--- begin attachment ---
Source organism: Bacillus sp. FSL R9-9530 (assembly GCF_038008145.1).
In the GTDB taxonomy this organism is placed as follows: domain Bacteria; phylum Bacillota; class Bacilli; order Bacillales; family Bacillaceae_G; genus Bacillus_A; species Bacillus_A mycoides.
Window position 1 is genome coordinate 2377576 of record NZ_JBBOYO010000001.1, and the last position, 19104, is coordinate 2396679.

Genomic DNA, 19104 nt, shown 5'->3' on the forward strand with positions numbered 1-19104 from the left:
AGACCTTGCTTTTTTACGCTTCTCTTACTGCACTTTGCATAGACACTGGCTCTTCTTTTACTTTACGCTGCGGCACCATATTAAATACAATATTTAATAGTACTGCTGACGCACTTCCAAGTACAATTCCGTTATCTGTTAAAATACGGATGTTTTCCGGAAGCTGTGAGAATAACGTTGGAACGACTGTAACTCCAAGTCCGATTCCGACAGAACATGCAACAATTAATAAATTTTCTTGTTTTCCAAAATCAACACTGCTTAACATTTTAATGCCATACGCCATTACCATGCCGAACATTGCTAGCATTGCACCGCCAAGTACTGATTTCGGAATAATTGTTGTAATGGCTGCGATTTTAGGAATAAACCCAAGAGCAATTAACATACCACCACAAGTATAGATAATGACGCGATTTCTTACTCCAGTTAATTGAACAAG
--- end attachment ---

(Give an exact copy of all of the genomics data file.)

Source organism: Bacillus sp. FSL R9-9530 (assembly GCF_038008145.1).
In the GTDB taxonomy this organism is placed as follows: domain Bacteria; phylum Bacillota; class Bacilli; order Bacillales; family Bacillaceae_G; genus Bacillus_A; species Bacillus_A mycoides.
Window position 1 is genome coordinate 2377576 of record NZ_JBBOYO010000001.1, and the last position, 19104, is coordinate 2396679.

Genomic DNA, 19104 nt, shown 5'->3' on the forward strand with positions numbered 1-19104 from the left:
AGACCTTGCTTTTTTACGCTTCTCTTACTGCACTTTGCATAGACACTGGCTCTTCTTTTACTTTACGCTGCGGCACCATATTAAATACAATATTTAATAGTACTGCTGACGCACTTCCAAGTACAATTCCGTTATCTGTTAAAATACGGATGTTTTCCGGAAGCTGTGAGAATAACGTTGGAACGACTGTAACTCCAAGTCCGATTCCGACAGAACATGCAACAATTAATAAATTTTCTTGTTTTCCAAAATCAACACTGCTTAACATTTTAATGCCATACGCCATTACCATGCCGAACATTGCTAGCATTGCACCGCCAAGTACTGATTTCGGAATAATTGTTGTAATGGCTGCGATTTTAGGAATAAACCCAAGAGCAATTAACATACCACCACAAGTATAGATAATGACGCGATTTCTTACTCCAGTTAATTGAACAAG